The Iowa Board of Regents representing the state’s three public universities recently made the decision to no longer require college entrance exams for first-year students as part of their admissions process – a measure that waives exams and highlights a failure of these requirements to reveal solid predictors of student academic success.
Moreover, the decision to offer students a test-alternative, provides more flexibility by admissions counselors to rely upon other performance indicators when selecting their entering class of new students applying to the University of Iowa, Iowa State University and the University of Northern Iowa.
In recent years, eliminating standardized testing is part of a larger national trend among colleges to seek alternative admissions practices for its students.
During the earlier stages of the COVID-19 pandemic, the Board temporarily waived testing requirements. Students applying to the Regents universities can still submit test scores as part of their application package despite the waiver, although student grades and other nonquanitifiable factors will be utilized in admitting students to each entering class, according to IowaRegents.edu.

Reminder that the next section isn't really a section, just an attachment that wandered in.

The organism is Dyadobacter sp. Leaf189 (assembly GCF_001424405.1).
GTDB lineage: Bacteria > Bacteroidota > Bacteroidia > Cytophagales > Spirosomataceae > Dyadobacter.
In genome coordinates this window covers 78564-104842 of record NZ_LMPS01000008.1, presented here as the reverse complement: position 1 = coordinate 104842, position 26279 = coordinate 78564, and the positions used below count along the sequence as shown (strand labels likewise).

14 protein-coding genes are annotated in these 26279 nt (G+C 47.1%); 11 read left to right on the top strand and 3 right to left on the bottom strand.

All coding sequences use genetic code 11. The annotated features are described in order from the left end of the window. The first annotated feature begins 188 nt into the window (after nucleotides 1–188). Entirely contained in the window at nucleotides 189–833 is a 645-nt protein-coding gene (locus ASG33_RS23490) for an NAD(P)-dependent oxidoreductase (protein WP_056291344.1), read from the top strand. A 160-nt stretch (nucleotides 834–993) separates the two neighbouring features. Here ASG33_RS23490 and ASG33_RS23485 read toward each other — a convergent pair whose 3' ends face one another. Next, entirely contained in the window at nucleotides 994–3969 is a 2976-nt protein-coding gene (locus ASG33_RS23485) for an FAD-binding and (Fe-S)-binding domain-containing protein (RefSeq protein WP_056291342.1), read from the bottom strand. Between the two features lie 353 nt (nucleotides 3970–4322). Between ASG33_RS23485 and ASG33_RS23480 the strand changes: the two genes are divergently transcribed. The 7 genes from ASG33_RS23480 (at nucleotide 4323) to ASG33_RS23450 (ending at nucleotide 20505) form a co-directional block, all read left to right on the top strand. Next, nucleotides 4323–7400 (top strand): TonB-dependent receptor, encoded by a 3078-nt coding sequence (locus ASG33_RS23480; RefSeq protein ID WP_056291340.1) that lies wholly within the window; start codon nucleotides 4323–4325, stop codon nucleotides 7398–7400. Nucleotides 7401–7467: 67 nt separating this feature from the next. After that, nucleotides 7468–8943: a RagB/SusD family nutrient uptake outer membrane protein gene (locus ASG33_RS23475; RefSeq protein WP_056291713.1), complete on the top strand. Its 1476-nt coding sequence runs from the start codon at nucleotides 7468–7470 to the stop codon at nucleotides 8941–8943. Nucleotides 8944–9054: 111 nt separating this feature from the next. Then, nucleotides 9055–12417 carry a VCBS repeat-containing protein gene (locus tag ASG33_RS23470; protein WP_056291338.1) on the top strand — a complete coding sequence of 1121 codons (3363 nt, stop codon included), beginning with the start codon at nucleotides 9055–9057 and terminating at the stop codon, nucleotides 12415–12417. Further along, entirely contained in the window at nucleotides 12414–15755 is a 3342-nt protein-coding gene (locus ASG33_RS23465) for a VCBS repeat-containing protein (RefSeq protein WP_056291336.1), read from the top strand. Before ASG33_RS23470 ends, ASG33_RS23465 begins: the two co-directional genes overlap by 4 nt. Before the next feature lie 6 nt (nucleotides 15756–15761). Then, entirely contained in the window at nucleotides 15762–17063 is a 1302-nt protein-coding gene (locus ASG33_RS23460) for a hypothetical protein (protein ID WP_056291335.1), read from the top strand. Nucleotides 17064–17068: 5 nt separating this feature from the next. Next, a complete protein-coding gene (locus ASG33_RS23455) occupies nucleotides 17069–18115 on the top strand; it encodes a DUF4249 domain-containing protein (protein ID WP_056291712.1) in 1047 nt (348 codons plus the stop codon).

Additionally, according to Iowacapitaldispatch.com, the decision for a test-alternative was also based on the discovery that some rural student applicants as well as those that have lower incomes lack access to test preparation centers and materials necessary to score well on such standardized tests.
According to the National Center for Fair & Open Testing (FairTest) a national nonprofit organization that promotes open and fair evaluation of students, standardized testing often creates barriers for some test takers among class and cultural lines. As a result, FairTest seeks to promote equality and end bias the organization believes interferes with student success and outcome. A recent report from FairTest indicates that nearly 80 percent of four-year institutions are making test scores optional beginning in the fall of 2022.
As of last month, the proposed measure was sent to the Iowa Administrative Rules Review Committee.